Let’s just get something out of the way: I do not recommend carrying your infant up Mount Pilchuck. I’ve been on this trail many times before my baby-toting days and in my delirious, sleep-depraved state, I thought it would be a nice hike to take Evie on. It was the first summit for my husband and I when we moved to Seattle, and I wanted it to be her first, too. Well, that’s nice and all, but I failed to recall that the entire trail is constructed of rocks measuring the perfect size to break every bone in your leg from the knee down. I did remember the ladder to the lookout and thought I could handle that no problem, but I completely forgot that you have to scramble up many large boulders to get to it. Ugh.
The hike started off well with Evie in her new position facing forward in the ergo. This is accompanied by screams of joy and excitement at trees? Flowers? Fellow hikers? It’s hard to tell… The forecast called for partly sunny skies and as I drove to the trailhead it was clear that we would be in the clouds on the mountain. While this may bother most people, it made me really excited. I love climbing through the mist and getting above the clouds. There is a sense of mystery. You don’t know if you’ll get views or not and it is so exciting when a cloud disappears to reveal some nearby jagged peak only to cloud up again leaving you watching intently for the next clearing. Its nature’s version of peek-a-boo.
I was just starting to wonder how the heck I didn’t remember any of this ridiculous steep and rocky trail when Evie began to fuss. She was tired and I think my jostling her around to climb up rocks was not the kind of rocking she needed to fall asleep. I stopped and turned her around in the ergo to make it easier for her to nap which did the exact opposite and made her full on cry. I’ve taken Evie on a number of hikes in her short little life but she has never cried like this on the trail. There is something very jarring and unnatural about hearing a baby cry in the otherwise silent and peaceful wilderness. I was pretty sure her sad little wails were being heard in a multitude of valleys below. I had to make her stop.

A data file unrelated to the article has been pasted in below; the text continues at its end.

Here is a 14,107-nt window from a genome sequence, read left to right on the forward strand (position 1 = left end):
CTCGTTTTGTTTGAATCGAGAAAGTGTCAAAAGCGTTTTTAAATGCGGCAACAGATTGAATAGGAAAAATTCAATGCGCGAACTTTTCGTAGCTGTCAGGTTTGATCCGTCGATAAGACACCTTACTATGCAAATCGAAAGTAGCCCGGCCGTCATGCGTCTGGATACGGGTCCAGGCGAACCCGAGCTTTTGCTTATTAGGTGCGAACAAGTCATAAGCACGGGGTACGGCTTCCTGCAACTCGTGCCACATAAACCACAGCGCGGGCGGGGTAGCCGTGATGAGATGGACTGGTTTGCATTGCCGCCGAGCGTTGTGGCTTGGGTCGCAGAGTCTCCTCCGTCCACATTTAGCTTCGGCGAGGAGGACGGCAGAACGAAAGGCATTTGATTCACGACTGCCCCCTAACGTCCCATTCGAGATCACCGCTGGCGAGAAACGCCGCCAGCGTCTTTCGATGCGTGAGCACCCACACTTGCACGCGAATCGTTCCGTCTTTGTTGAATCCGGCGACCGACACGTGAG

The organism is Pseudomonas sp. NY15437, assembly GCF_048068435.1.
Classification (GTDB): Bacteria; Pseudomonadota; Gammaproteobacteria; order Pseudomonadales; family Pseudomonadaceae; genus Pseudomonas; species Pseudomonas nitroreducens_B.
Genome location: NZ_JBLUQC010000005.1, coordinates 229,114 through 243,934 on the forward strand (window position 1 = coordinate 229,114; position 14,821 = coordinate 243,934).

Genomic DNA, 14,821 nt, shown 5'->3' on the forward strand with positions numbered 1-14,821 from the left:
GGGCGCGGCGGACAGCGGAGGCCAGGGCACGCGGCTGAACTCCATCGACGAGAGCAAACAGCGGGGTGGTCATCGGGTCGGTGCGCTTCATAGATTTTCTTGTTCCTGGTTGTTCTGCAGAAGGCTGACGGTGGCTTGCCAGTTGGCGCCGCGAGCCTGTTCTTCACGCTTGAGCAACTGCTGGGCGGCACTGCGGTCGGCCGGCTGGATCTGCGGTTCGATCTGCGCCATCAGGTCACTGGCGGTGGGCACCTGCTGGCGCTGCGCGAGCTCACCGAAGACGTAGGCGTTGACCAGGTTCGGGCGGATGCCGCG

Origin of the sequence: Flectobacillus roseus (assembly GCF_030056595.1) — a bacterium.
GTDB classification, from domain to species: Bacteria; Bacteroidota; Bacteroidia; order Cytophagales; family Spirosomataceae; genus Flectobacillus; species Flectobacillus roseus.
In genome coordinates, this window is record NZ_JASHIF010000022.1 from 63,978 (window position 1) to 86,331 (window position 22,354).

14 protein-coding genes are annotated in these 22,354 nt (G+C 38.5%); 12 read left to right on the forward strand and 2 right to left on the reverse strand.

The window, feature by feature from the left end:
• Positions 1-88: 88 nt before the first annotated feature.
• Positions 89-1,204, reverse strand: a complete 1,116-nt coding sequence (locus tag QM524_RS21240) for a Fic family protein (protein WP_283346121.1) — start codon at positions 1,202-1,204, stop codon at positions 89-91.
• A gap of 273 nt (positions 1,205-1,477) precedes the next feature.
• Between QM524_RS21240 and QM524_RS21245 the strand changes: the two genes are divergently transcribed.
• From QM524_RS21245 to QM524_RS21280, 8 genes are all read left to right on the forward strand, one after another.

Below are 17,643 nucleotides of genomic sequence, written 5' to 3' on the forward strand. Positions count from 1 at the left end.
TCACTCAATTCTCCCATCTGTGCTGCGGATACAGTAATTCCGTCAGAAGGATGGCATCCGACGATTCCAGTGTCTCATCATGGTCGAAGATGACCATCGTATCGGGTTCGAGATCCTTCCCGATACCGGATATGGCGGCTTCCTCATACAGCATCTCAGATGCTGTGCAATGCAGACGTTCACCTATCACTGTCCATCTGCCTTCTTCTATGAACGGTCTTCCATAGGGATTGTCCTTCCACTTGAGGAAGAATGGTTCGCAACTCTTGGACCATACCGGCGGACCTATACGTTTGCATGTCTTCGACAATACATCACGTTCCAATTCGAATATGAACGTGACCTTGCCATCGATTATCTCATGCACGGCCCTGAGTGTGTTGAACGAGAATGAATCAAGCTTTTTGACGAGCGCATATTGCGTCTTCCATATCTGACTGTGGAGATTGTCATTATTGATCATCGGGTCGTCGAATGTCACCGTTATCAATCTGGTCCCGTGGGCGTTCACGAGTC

So I stopped and nursed her and it helped a little, but she was still tired. I continued on, tiptoeing up the rocks and singing twinkle twinkle little star one word at a time in between breaths. I made it a little farther and then she started to cry again. I apologized profusely to my fellow hikers and tried going faster. I eventually gave in though and plopped down right next to the trail to nurse again. The bugs, an annoying mixture of mosquitoes and black flies, descended on us en masse. At first I tried to be all zen mom and not let the bugs bother me and just concentrate on keeping Evie from getting bitten. That lasted all of 5 seconds before I covered her up with my flannel shirt and used her little polka dot jacket to whip around my head like I was in a rodeo. Yeehaw.
People didn’t seem to care because they just mindlessly trudged on by murmuring things like, “I hate nature”, “yuck, I just ate another bug”, and “why did we come up here again?” At least Evie and I weren’t alone in our misery.
I couldn’t take the bugs anymore so I got Evie back in the ergo as quickly as possible and climbed on. We were getting close to the top and the clouds were starting to give a little. As I got to the last scramble Evie was finally asleep. I considered scrambling up the rocks for a minute, determined to get her to the lookout, then decided that I would be doing it more for me than her. Instead, I sat gently on a large boulder as not to disturb her and carefully and quickly ate my lunch.
On the way down the high clouds began to burn off revealing a marine layer below. We were above the clouds now, just as I had hoped for. Evie slept most of the way as I again cursed every rock and boulder on the trail. When she woke up she looked up at me intensely for a long time. I melted and smiled at her thinking maybe she was appreciating that I just carried her up to the top of a boulder infested mountain. It was a sweet moment. Then she began to cry.
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